Just like how I began my last review, I never thought I would be writing about KARA as well. Despite their fame and current status in K-pop land, I never took Kara seriously. I blame DSP Media for that. Kara’s company insisted on highlighting silly dances, especially after the success of the “butt dance” from “Mister”, and signature dances like that became Kara’s trademark.
As for the songs – “Mister,” “Lupin” and “Jumping” were all catchy enough to warrant their success, but those songs were never up to the calibre of say, SNSD’s hits — a group they are (strangely) often compared to.
When I first heard the audio for “Step,” it didn’t wow me right away. But after the first listen, the song interested me enough to make me want to hear it a second time. By the time the MV (music video) came out, I was officially hooked on the song!
“Step” is definitely the upgrade Kara needed. Everything from the song’s production, to the music video is top notch. As for the silly ‘signature dance’ department, DSP Media continues to insist on including another butt-shaking, hip gyrating move. It’s not as prominent, but I’m sure the girls will be asked to demonstrate it on variety shows. *shudders*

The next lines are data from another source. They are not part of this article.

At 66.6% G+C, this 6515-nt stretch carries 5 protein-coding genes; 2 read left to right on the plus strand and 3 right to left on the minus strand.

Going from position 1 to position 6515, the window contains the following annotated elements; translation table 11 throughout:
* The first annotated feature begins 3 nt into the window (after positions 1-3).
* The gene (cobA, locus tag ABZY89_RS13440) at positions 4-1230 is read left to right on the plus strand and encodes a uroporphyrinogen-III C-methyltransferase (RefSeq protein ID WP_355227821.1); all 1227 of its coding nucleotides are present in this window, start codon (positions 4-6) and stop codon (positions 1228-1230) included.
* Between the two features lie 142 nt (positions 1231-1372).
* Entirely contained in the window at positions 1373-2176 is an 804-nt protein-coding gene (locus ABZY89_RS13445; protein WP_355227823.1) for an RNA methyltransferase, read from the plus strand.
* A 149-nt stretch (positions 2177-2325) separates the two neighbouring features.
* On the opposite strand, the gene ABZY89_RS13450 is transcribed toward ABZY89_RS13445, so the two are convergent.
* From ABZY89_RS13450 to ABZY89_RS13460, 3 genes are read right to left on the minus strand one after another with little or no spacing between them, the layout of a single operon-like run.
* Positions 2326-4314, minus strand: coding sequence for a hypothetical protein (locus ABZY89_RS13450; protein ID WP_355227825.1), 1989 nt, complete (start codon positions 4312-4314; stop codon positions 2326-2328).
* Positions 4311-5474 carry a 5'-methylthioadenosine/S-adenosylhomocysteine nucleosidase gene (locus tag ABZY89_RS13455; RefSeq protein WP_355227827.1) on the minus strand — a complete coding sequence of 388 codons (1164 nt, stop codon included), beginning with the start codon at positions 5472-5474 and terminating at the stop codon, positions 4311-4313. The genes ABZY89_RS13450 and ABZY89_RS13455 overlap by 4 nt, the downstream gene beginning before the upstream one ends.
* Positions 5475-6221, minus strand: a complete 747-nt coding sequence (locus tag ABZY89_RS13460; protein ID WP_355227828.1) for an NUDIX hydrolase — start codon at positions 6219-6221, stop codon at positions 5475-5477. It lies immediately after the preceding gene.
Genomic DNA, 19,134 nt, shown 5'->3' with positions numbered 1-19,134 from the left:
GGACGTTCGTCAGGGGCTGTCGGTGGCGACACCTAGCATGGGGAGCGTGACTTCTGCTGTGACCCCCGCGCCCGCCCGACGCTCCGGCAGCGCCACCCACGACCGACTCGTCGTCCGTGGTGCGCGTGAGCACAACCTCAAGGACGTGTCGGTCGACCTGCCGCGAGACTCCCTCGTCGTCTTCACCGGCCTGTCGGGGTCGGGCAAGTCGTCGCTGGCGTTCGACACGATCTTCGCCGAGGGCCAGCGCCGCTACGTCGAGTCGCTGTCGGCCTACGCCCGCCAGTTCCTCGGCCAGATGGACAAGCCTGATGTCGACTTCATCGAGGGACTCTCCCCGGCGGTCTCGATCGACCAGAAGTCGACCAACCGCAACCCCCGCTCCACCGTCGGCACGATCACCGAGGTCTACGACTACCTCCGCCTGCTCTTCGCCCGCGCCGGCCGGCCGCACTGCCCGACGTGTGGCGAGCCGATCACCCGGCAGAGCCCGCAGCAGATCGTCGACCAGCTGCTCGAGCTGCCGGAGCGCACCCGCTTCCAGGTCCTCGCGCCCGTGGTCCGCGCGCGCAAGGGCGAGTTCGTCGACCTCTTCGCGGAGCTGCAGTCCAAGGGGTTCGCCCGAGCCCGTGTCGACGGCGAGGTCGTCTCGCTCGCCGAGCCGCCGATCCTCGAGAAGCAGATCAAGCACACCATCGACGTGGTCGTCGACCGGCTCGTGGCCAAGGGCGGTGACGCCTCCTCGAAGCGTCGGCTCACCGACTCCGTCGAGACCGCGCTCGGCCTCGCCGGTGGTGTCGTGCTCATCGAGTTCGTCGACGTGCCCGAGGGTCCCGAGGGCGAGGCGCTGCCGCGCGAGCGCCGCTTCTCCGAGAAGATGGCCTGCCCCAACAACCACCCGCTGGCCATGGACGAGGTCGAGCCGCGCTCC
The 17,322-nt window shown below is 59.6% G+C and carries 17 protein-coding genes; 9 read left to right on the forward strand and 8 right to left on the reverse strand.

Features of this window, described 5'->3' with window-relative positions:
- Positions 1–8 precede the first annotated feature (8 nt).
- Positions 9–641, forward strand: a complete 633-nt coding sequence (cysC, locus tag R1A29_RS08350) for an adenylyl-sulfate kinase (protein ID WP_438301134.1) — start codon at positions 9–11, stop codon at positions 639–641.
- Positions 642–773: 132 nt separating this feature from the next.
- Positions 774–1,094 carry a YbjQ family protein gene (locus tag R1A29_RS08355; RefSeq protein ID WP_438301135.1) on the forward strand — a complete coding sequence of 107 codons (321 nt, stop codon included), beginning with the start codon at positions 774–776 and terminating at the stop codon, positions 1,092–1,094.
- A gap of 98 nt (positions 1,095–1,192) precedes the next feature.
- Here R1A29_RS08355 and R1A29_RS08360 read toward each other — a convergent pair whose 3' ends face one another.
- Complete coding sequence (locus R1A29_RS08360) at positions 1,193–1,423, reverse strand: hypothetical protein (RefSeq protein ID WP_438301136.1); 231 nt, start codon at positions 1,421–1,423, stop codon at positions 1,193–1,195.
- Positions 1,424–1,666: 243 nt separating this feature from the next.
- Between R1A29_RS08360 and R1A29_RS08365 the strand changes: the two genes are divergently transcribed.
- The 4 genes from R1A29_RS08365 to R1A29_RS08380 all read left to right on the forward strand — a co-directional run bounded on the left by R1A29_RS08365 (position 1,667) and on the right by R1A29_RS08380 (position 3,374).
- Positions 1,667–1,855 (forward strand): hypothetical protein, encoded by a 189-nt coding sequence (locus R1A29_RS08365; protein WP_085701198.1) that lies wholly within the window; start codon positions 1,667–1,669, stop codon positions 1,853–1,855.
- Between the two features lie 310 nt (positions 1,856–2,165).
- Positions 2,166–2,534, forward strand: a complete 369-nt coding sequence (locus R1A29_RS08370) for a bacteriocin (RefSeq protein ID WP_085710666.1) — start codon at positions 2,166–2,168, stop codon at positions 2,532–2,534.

Anyway, the song. DSP used the usual words to describe it as “catchy” “electronic” “fun” “colourful,” etc. “Step” is all that, but the main reason why the song resonated with me is because of its strong 1980s-pop influence. From the synthesizer hook, the beats, the build-up to the chorus, the bridge… it all reeks of 80’s pop music.
Produced by Sweetune, the song writing duo (Han Jae Ho and Kim Seung Soo) who are responsible for pretty much every KARA hit so far, “Step” is their strongest single to date. It sounds different, and most importantly, fresh!